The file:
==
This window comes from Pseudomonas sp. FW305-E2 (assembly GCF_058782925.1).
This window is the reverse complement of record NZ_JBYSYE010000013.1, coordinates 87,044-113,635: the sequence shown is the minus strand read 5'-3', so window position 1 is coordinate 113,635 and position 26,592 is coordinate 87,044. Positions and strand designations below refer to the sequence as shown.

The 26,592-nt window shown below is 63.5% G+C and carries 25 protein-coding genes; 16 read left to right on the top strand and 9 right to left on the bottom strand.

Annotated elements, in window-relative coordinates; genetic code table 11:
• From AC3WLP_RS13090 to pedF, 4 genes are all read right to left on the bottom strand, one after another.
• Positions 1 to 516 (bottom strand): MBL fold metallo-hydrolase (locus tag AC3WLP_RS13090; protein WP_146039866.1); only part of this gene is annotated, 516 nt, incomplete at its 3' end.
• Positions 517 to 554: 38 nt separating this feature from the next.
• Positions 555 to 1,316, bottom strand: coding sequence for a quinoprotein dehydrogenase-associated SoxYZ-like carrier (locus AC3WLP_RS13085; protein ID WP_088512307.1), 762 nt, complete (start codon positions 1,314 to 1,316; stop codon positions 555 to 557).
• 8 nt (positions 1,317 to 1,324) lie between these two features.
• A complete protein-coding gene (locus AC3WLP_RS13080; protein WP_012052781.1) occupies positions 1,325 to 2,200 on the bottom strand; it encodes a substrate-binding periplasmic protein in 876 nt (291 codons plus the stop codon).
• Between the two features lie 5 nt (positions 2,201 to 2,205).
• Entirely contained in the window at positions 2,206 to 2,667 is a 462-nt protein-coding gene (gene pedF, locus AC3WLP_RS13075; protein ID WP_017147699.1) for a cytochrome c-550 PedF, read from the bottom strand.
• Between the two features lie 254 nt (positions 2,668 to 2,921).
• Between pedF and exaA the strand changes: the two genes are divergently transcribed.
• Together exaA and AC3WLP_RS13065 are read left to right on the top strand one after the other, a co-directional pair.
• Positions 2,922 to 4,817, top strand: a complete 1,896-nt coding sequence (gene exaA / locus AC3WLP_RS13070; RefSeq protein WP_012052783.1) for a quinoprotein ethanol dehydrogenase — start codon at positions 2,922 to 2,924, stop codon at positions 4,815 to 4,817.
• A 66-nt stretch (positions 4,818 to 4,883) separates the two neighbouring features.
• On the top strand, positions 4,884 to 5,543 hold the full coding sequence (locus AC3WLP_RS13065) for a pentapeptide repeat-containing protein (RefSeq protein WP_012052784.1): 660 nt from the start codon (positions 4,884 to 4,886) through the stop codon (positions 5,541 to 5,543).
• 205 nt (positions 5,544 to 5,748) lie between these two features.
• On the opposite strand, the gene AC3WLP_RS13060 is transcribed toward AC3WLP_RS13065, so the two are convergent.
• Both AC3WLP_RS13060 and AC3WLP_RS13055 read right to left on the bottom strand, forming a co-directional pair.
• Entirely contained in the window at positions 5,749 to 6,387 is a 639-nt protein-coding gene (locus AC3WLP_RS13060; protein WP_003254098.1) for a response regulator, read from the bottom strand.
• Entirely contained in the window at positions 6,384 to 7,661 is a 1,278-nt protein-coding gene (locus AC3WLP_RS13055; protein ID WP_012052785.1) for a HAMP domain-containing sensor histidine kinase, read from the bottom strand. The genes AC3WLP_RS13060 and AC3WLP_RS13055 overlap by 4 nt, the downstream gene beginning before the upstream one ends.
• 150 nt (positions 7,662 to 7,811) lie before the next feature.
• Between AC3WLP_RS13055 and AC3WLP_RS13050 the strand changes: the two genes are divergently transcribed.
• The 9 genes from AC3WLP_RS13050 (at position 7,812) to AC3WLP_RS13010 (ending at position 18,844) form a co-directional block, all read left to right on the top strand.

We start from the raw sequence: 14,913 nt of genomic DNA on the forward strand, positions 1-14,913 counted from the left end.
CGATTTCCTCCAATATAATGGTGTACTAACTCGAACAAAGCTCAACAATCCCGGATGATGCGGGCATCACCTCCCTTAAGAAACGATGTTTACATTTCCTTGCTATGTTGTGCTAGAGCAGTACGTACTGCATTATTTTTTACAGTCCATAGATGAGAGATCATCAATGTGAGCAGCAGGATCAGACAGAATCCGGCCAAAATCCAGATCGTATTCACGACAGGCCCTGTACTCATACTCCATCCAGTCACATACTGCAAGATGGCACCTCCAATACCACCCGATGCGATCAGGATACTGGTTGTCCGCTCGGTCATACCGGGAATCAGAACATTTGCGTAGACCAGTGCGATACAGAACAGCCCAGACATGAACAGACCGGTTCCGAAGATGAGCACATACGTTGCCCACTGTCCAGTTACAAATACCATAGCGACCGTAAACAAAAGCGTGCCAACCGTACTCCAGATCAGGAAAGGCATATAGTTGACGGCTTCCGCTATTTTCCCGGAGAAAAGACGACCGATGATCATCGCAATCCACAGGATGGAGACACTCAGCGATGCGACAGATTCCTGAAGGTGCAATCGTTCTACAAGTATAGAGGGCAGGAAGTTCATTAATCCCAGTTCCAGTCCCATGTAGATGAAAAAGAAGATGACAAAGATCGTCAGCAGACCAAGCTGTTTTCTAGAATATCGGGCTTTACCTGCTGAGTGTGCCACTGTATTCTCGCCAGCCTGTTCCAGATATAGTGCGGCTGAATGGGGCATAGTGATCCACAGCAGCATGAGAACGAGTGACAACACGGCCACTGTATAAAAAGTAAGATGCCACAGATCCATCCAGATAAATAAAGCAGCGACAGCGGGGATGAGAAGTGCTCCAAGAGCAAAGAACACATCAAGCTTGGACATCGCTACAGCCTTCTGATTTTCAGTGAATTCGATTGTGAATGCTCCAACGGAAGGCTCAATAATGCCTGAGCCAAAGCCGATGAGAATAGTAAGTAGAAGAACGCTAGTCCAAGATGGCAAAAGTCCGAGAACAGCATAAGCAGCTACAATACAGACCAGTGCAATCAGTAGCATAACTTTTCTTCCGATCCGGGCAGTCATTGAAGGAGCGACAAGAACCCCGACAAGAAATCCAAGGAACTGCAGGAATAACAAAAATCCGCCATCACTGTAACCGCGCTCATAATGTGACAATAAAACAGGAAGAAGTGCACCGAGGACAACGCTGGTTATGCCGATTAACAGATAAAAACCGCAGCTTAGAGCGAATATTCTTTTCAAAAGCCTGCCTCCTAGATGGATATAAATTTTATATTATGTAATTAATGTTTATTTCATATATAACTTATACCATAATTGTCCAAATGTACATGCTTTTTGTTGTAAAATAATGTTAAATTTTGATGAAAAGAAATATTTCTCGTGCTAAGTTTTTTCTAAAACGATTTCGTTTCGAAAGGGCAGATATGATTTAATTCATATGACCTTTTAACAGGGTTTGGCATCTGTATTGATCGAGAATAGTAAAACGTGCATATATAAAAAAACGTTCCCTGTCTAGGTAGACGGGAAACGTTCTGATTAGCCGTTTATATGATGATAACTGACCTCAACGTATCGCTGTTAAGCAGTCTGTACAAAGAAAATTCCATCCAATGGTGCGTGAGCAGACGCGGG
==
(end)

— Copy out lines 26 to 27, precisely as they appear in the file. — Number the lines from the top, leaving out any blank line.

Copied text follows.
• The 9 genes from AC3WLP_RS13050 (at position 7,812) to AC3WLP_RS13010 (ending at position 18,844) form a co-directional block, all read left to right on the top strand.

We start from the raw sequence: 14,913 nt of genomic DNA on the forward strand, positions 1-14,913 counted from the left end.